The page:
Wafer bonding performed at low temperatures, however, results in bonded interfaces with low surface energies. This is a significant drawback, limiting the kinds of processing that can be performed subsequent to bonding. There have been several reports in the literature that suggest that the surface energy for low temperature bonding may be significantly enhanced by an oxygen plasma treatment of the wafer surfaces. Amirfeiz, et al. “Formation of silicon structures by plasma-activated wafer bonding”, J. Electrochem. Soc., 147 (7), 2693 (2000) have reported surface energies γ of approximately 1600 mJ/m2 for bonding of Si/Si and γ of approximately 900 mJ/m2 for bonding of SiO2/SiO2 following an O2 plasma surface treatment and storage at room temperature. However, Amirfeiz, et al. observed severe void formation at the interface after annealing.
Similarly, D. Pasquariello et al. “Oxidation and induced damage in oxygen plasma in-situ wafer bonding”, J. Electrochem. Soc., 147 (7), 2699 Nov. 1, 2002 (2000) have achieved fairly high surface energies γ of approximately 1400 mJ/m2 for direct bonding between Si wafers following O2 plasma treatment for temperatures as low as 200° C. However, the bonded interfaces displayed voids. Thus, while plasma treatments of the wafer surfaces prior to bonding yield high surface energies for low anneal temperatures (less than 400° C.), void formation at the interfaces still appears to be a problem. Void free bonding interfaces have been demonstrated at low temperatures using wet chemical pre-treatments of the bonding surfaces, however these techniques tend to have lower surface energies, typically less than 1400 mJ/m2.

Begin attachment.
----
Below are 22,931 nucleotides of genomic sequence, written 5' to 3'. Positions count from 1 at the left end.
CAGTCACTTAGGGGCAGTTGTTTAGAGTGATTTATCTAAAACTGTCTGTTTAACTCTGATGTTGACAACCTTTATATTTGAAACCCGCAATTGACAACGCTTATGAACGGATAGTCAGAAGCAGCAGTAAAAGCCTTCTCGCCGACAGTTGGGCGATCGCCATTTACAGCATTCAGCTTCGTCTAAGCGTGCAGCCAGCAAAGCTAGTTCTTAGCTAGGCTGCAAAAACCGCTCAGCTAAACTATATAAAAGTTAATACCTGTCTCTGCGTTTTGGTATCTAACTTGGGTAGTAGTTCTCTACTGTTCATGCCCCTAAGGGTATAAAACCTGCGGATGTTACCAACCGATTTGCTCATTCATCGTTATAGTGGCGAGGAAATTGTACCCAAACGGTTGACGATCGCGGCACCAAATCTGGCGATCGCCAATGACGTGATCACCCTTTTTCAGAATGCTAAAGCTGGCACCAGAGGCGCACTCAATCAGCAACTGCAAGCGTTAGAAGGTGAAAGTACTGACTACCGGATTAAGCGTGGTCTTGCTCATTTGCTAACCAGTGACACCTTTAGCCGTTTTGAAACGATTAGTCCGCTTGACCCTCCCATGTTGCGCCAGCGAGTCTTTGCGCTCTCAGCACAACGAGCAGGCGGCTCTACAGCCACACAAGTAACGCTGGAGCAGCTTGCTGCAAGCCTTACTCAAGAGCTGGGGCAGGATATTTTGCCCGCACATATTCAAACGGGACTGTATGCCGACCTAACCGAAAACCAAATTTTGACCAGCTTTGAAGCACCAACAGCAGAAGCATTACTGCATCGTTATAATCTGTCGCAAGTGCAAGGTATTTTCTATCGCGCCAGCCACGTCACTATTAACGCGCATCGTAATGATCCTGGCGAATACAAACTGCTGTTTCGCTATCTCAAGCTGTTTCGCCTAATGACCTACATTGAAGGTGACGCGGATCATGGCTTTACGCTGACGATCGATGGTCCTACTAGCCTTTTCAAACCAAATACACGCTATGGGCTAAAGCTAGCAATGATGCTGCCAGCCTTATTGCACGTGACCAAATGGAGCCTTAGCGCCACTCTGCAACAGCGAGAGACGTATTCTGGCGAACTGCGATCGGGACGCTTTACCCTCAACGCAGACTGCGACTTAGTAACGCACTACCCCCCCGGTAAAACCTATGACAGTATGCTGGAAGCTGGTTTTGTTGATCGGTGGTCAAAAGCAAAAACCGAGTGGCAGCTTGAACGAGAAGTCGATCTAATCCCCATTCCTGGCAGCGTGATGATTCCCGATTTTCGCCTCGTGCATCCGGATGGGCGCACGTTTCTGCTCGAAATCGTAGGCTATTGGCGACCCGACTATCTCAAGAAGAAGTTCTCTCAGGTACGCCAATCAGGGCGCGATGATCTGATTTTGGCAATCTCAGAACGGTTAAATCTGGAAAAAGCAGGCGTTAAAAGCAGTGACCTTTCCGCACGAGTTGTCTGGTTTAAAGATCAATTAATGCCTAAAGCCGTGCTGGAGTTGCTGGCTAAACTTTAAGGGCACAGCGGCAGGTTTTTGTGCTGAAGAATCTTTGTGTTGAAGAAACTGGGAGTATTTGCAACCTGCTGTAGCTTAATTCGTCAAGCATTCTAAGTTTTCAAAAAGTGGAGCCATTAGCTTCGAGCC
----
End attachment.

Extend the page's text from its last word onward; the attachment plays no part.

In view of the drawbacks mentioned hereinabove with prior bonding processes, there is a need for providing a low temperature process for the direct bonding of wafers where the resultant bonded structure has high surface energies and contains bonding interfaces that have low defect density.
The present invention provides a method for direct bonding of two wafers wherein the bonded interfaces formed have a low dislocation density (<106 cm−2 by cross-sectional transmission electron micrography, XTEM) and voids/bubbles covering on the order of less than about 1% of the bonded surface area. More preferably, the bonded interfaces provided by the method of the present invention are substantially void and/or bubble free, as determined by IR measurements. The bonding method of the present invention provides a substantially strong bond between the two wafers; therefore bonded wafer pairs formed from the method of the present invention can survive subsequent processing steps, e.g., wafer grinding/polishing without delamination.
Additionally, the method of the present invention provides a bonded wafer pair that is characterized as having a high surface energy on the order of about 2000 mJ/m2 or greater. In some instances, a surface energy as high as 4835±675 mJ/cm2 can be obtained by using the method of the present invention. In accordance with the present invention, the bonding method is performed at substantially low temperatures. The terms “substantially low temperatures” or “low temperatures” are interchangeable used in the present invention to denote a bonding temperature of less than about 400° C.